The proposed amendments would establish an exemption from the QIU and filing requirements of Rule 2720 for two types of offerings: (1) an offering with a bookrunning lead manager or dealer-manager that does not have a conflict of interest, is not an affiliate of any member that does have a conflict of interest, and can meet the disciplinary history requirements for a QIU; or (2) an offering of investment-grade rated securities or equity securities for which there is a "bona fide public market."4 While these two types of offerings would be exempt from the filing requirements, they would be subject to Rule 2720's disclosure requirements and, if applicable, the Rule's escrow and discretionary account requirements.5
If an offering does not meet either of these two exemptions, a QIU must participate in the preparation of the offering documents and perform due diligence, and the offering must meet Rule 2720's disclosure requirements and, if applicable, the Rule's escrow and discretionary account requirements.
Rule 2720(d) requires disclosure in the registration statement or offering circular regarding the date the offering will be completed and the terms upon which proceeds will be released from the escrow account. The Rule requires the following disclosure in the underwriting section of the registration statement or offering circular:
For offerings that require a QIU, the proposed amendments would require prominent disclosure of the following:
Rule 2720 requires that a QIU provide an opinion that the price at which equity securities are offered to the public is no higher, or the yield for debt securities is no lower, than that recommended by the QIU. The Rule also requires the QIU to participate in the preparation of the registration statement, prospectus or offering circular and perform due diligence. A QIU is not required under the existing Rule if there is a bona fide independent market for the equity or the securities are rated investment grade.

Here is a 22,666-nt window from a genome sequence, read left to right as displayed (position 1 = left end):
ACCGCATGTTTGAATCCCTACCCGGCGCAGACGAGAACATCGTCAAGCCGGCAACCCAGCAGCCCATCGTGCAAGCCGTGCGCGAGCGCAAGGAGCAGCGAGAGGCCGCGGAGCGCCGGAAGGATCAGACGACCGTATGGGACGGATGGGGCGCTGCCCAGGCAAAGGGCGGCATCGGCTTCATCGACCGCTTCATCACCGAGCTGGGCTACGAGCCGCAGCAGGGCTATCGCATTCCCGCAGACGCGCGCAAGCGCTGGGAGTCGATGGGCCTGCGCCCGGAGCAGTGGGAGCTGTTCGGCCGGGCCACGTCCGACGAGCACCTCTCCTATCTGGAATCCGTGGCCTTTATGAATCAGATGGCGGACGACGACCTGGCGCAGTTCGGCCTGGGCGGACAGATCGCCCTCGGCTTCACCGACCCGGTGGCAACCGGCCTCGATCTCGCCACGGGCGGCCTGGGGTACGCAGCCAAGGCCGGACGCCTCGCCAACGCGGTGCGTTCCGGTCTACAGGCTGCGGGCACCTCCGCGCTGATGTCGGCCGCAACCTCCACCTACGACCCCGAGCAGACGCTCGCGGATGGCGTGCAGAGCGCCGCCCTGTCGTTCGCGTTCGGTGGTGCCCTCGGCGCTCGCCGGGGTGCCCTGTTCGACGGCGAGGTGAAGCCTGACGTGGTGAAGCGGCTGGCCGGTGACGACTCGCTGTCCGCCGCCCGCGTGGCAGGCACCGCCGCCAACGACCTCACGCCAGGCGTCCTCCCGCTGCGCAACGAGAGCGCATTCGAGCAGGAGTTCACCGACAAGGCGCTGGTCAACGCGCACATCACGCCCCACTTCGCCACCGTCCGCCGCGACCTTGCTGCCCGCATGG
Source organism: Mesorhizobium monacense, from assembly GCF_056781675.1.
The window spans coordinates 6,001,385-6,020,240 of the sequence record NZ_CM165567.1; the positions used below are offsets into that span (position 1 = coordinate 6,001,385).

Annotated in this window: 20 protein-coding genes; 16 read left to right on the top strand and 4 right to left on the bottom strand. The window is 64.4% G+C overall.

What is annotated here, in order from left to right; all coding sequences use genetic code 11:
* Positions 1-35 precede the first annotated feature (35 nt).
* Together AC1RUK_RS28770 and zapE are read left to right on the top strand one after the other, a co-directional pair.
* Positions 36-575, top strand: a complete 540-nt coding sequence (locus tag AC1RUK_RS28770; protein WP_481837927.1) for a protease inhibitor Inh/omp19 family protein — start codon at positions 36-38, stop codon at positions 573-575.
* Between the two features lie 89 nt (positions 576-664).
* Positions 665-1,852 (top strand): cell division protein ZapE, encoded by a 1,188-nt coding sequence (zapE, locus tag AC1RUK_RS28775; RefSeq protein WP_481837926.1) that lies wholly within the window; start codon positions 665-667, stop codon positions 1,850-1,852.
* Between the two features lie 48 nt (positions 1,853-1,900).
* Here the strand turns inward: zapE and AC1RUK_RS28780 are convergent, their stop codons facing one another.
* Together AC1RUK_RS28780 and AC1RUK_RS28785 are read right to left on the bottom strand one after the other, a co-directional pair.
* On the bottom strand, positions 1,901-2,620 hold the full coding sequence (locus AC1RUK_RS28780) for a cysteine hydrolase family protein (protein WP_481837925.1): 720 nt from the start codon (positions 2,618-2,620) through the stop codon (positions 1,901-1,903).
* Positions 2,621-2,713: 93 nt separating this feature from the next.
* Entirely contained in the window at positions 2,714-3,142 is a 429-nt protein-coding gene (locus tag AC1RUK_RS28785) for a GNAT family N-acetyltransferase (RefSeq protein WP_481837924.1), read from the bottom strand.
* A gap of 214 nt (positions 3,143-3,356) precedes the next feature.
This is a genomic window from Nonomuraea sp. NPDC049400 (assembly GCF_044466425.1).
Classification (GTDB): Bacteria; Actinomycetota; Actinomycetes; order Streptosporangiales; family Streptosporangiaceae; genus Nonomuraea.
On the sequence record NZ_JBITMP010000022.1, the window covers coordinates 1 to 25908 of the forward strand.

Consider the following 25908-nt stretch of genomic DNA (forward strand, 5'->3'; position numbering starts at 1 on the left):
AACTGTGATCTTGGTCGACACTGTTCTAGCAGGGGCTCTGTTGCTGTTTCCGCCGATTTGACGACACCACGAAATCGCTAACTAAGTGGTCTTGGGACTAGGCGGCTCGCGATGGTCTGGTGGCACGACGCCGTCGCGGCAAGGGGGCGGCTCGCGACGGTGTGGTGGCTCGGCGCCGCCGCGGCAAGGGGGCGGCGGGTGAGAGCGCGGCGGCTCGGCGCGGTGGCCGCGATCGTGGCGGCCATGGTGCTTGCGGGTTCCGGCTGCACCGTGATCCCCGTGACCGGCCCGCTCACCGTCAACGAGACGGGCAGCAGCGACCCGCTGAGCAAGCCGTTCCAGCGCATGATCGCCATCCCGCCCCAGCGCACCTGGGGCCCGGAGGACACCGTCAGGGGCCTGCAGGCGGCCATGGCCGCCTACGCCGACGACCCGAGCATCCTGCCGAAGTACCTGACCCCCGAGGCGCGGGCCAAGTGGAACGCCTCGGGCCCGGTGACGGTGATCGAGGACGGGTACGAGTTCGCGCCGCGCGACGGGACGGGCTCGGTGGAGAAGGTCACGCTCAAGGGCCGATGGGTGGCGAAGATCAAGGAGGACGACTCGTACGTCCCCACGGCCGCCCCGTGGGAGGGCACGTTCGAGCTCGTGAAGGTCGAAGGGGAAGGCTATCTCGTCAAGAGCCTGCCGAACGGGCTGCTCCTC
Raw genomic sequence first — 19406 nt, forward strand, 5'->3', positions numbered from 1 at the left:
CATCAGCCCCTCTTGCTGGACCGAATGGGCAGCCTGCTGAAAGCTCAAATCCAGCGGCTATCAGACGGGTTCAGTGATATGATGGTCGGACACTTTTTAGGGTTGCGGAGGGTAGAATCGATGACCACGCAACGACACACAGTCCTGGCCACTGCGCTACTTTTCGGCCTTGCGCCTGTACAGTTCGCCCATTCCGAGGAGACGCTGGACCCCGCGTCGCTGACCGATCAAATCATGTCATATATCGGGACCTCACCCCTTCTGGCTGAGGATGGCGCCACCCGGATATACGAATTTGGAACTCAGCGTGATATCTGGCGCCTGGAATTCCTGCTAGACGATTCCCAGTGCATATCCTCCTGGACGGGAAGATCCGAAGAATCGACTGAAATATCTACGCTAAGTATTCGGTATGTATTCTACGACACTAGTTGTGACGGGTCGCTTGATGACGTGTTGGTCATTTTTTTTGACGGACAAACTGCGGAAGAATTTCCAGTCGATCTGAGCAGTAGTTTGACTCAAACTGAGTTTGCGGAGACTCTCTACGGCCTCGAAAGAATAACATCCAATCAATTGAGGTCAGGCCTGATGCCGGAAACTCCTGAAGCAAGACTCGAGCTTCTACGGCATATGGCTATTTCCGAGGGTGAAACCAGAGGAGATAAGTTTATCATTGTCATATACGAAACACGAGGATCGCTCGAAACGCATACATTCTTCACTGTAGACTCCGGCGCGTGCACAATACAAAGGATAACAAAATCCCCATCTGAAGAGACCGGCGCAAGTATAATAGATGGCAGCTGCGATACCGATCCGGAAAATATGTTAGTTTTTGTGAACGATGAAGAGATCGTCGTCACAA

The proposed amendments would eliminate the requirement that the QIU provide a pricing opinion. In an offering in which a participating member has a conflict of interest, but the book-running lead manager or dealer-manager does not have a conflict of interest, a QIU would not be required because the book-running lead manager or dealer-manager could be expected to perform the necessary due diligence.6 The proposed amendments would retain the current exemption from the QIU requirement for offerings of securities with an investment grade rating or for which there is a bona fide public market.7 For offerings in which a QIU is required, the QIU must participate in the preparation of the registration statement, prospectus and offering circular and perform due diligence.
Rule 2720 contains lengthy requirements for a member firm to qualify to act as a QIU. The Rule currently permits a member to serve as a QIU only if (i) the member is "actively engaged" in the investment banking or securities business and has been so engaged for at least five years immediately preceding the filing of the registration statement and (ii) a majority of its board of directors or general partners has been similarly engaged in the investment banking or securities business. The proposed amendments would eliminate the requirement regarding board or partner experience, since NASD staff believes that the experience of the firm is more relevant.
The Rule also currently requires that a QIU must have acted as a managing underwriter for offerings of a similar size and type for at least five years. The proposed amendments would shorten this period from five years to three years but impose the additional requirement that a QIU must have acted as a managing underwriter in at least three similar offerings during that time.